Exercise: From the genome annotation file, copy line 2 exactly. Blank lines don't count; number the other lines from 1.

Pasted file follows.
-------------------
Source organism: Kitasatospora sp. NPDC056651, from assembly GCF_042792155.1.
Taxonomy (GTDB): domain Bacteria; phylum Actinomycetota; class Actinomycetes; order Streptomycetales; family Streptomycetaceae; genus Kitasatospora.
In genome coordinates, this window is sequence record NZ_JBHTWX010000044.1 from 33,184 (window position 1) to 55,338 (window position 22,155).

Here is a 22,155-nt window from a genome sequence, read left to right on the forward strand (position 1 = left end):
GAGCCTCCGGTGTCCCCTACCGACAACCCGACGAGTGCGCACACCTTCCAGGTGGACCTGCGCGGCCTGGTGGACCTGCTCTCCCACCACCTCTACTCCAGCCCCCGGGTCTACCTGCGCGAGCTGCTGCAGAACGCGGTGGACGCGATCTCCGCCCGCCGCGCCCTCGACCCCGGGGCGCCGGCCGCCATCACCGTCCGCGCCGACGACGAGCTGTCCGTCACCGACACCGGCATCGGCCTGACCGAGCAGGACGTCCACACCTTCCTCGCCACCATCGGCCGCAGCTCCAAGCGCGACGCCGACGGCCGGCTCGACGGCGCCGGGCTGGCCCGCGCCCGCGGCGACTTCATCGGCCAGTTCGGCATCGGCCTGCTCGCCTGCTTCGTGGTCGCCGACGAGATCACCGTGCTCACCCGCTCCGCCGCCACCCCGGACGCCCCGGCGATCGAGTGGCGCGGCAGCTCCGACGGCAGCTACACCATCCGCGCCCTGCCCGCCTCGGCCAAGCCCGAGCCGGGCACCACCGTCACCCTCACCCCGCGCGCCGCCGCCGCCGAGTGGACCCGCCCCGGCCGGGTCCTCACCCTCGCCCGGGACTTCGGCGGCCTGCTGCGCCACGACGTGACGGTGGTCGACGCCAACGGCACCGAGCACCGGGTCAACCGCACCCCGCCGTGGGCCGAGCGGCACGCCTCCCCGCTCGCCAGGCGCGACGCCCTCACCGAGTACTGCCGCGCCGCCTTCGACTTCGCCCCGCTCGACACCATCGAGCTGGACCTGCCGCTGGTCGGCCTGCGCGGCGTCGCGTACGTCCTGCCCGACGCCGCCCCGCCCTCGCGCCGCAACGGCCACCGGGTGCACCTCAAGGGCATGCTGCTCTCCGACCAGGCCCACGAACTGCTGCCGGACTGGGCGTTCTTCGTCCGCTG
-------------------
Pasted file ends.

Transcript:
Taxonomy (GTDB): domain Bacteria; phylum Actinomycetota; class Actinomycetes; order Streptomycetales; family Streptomycetaceae; genus Kitasatospora.